Teacher recruitment in budget

$549 million proposal includes higher entry-level salaries

Parham notes competition

Plan also addresses technology, security, additional positions

January 20, 2000|By Jackie Powder | Jackie Powder,SUN STAFF

In an effort to address a critical teacher shortage, Anne Arundel County Superintendent Carol S. Parham proposed yesterday a $549 million operating budget that includes higher salaries for entry-level teachers and signing bonuses for teachers in hard-to-fill areas.

Parham's recommended budget for fiscal 2000-2001 also contains money for continued systemwide computer upgrades, higher pay for substitute teachers and 105 new teaching positions to keep pace with enrollment, reduce first-grade class sizes and place reading teachers in all middle schools.

The proposed spending plan, which Parham presented at a school board meeting last night, would be a 9.8 percent increase over last year's budget of $500 million. She is seeking an additional $49.2 million.

"I think this kind of budget is imperative if we're going to keep up in terms of recruiting the best teachers here," Parham said before the board meeting. She noted that a bidding war for teachers is under way among school systems in the Baltimore metropolitan area. A wave of teacher retirements in the baby boom generation and fewer college graduates pursuing education careers have contributed to a nationwide teacher shortage.

"The pool [of teachers] has become smaller. We're competing with other industries, and what we're offering isn't attractive," Parham said at the board meeting, referring to teacher salaries.

The school board has scheduled workshops and public hearings on the superintendent's recommended budget before its vote Feb. 16 on the spending plan. The board will send the approved budget to County Executive Janet S. Owens and the County Council, which will adopt a budget by the end of May.

Parham's focus on recruitment and retention of teachers is matched elsewhere. In Baltimore County, Superintendent Anthony G. Marchione's proposed spending plan includes $400,000 in signing bonuses for some specialist teachers -- a program similar to one adopted in Howard County in April.

Parham is proposing several budget initiatives to improve Anne Arundel's chances of attracting the best teachers. She wants $1.8 million to boost teachers' starting salaries by $1,700, to $29,000. That increase, plus her proposed 3 percent across-the-board, cost-of-living adjustment for all teachers would put the county over the $30,000 mark for entry-level teacher salaries.

School officials have said many quality teaching candidates overlook Anne Arundel because of its starting salary of $28,000. In Maryland, the county ranks 18th of 24 jurisdictions in pay for starting teachers.

On top of higher salaries, Parham wants $380,000 to offer up to 300 signing bonuses to special education, math, science and reading teachers who make a three-year commitment to the county. Teachers certified in their area would receive an extra $1,500 and a bonus of $750 without subject certification.

"If they leave in two or three years, we really have not helped ourselves," Parham said.

Her budget proposal contains $651,000 to pay for 21 veteran mentor/teachers who would help beginning teachers adjust to the school system.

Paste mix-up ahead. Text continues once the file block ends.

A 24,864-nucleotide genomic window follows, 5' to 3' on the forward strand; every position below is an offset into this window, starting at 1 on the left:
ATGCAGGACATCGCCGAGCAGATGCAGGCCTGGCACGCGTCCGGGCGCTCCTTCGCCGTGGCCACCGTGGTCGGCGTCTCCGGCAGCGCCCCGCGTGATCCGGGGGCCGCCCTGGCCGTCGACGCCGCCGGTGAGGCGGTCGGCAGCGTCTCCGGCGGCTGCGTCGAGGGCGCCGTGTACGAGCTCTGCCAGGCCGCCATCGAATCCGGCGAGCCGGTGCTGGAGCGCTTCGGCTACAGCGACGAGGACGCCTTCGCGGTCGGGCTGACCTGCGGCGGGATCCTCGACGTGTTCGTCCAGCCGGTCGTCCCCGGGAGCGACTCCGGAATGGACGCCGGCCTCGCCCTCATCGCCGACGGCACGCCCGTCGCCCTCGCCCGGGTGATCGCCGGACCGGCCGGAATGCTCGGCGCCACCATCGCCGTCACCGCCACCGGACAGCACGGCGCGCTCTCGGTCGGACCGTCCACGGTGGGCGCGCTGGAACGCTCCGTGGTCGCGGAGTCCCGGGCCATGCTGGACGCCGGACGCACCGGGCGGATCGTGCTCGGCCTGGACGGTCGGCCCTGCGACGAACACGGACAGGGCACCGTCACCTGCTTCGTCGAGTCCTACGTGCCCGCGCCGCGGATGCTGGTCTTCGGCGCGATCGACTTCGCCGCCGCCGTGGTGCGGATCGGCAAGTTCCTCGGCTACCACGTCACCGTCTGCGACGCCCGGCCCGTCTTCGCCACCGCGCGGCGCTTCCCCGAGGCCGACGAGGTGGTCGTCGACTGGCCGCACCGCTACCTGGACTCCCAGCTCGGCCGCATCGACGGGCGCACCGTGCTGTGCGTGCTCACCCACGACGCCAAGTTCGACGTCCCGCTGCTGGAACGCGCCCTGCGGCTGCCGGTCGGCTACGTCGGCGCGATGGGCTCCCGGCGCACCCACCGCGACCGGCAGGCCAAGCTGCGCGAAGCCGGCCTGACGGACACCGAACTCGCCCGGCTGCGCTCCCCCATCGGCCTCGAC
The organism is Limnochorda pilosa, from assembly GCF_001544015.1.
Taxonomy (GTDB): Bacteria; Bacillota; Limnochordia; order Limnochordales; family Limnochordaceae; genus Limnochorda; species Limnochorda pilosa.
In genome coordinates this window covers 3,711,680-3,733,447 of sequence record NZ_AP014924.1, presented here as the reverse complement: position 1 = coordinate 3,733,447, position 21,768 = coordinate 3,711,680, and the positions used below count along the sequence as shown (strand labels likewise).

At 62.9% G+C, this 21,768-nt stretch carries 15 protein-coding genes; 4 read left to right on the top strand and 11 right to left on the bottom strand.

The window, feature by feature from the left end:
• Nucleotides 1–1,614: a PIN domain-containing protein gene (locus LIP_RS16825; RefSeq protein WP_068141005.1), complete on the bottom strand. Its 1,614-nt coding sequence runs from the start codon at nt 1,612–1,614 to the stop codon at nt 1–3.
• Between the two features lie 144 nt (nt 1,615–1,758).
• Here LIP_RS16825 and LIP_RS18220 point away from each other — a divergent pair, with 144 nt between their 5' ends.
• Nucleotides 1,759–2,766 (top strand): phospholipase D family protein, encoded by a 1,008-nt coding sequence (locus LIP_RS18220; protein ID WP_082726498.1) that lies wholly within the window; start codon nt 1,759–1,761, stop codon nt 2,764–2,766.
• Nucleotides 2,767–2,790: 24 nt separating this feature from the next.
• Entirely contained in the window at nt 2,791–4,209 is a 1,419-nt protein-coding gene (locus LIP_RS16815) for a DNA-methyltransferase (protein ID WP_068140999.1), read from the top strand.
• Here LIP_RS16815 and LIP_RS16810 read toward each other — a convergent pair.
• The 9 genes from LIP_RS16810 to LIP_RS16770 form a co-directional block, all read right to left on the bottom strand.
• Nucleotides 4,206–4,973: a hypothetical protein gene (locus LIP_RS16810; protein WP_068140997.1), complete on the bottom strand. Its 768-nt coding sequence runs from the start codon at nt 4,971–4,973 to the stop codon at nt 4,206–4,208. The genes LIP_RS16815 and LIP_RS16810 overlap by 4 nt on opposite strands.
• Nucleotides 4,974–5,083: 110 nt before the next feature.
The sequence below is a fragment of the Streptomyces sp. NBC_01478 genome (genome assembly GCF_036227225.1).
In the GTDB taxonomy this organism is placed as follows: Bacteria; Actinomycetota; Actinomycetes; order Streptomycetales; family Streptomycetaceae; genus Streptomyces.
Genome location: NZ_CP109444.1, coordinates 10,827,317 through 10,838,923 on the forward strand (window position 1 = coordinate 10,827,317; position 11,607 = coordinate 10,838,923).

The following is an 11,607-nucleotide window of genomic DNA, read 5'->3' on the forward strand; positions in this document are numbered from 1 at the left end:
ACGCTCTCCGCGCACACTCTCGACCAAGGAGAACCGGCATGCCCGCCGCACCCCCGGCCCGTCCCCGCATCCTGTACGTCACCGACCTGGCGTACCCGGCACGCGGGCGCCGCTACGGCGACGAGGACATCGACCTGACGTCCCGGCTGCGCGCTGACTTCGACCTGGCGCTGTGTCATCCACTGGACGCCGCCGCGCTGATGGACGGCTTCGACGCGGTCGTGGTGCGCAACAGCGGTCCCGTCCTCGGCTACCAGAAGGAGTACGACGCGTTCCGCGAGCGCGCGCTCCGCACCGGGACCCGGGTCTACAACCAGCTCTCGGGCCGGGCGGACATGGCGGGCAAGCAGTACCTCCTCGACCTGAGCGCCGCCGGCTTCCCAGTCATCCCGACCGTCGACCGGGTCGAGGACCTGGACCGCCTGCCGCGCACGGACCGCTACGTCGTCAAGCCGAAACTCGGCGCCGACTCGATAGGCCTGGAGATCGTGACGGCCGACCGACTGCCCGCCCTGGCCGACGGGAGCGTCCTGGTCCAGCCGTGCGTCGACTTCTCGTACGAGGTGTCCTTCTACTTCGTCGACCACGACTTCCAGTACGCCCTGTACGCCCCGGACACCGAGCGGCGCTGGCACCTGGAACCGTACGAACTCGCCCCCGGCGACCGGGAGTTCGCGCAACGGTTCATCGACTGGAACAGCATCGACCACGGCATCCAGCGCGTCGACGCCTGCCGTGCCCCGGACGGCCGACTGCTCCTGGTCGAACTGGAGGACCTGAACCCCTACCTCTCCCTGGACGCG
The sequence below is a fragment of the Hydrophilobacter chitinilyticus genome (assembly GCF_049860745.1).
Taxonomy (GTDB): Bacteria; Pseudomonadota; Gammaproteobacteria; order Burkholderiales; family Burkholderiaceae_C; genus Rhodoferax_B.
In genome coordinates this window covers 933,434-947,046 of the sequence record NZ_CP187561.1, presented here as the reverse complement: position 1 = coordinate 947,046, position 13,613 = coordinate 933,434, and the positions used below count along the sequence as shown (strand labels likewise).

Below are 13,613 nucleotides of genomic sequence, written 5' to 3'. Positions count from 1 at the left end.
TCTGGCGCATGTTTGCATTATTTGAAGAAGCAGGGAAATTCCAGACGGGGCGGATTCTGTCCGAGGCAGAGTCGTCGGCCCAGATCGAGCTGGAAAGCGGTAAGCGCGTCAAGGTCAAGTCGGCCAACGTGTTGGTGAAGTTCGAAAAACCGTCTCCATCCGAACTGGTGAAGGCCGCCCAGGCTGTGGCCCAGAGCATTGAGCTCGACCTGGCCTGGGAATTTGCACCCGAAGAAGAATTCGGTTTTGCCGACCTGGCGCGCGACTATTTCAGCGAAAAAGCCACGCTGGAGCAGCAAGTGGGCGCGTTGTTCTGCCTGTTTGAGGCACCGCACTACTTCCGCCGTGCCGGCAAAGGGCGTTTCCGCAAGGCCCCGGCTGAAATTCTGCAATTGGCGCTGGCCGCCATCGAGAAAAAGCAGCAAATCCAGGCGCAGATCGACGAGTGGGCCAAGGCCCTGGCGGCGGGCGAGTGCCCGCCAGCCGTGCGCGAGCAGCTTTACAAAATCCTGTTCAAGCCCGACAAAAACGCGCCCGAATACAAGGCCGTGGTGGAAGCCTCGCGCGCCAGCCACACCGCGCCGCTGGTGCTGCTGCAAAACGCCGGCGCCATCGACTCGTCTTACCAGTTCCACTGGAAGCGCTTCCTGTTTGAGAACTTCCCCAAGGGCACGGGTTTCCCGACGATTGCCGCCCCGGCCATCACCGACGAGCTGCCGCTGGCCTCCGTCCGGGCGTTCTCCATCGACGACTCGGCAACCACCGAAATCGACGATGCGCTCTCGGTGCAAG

Parham is also seeking $1.3 million to increase the pay for substitute teachers. Her spending plan would set the daily rate for a substitute with a bachelor's degree at $90, a $22.50 increase.

To continue the second year of a three-year "technology refreshment" program, Parham is requesting $5.2 million for equipment and software. The initiative will put 4,000 new computers in classrooms and offices.

Other instructional positions in Parham's budget proposal include 55 teachers to keep pace with enrollment growth. With nearly 600 new students expected next year, school officials are projecting the total student population at 75,608.

Parham wants 10 teachers to continue the reduction of first grade classes to 20 pupils, 20 permanent substitutes and 19 reading teachers -- one for each middle school. The superintendent has also budgeted staff positions for two new schools opening in August -- Piney Orchard Elementary and Brooklyn Park Middle -- and a schoolwide restructuring at Chesapeake Bay Middle School.

Because of the loss of a federal grant, the spending plan includes $310,000 in local money to keep 10 teachers who work one-on-one with struggling readers.

Among the 306 new positions in the budget proposal are 14 school secretaries, 20 custodians, 19 guidance counselors and psychologists, and 28 computer lab assistants, primarily for elementary schools.

Parham is asking for $300,000 to strengthen school security. The county Police Department is evaluating the safety of all schools, and the superintendent said she wanted to earmark some money to improve security based on evaluation results.

Two high-profile incidents this school year -- the rape of a high school student and the arrest of two middle school pupils in connection with a loaded handgun found at Meade Middle School -- called more attention to the issue of school safety.

Parham's revised $104 million capital budget includes $5.6 million for the renovation and expansion of Cape St. Claire Elementary School. The modified budget, which includes a five-year plan, delays some renovation work at North County High School and Southern Middle School until 2002.

The superintendent's proposed budgets are available at county libraries and on the county schools Web site: www.aacps.org.

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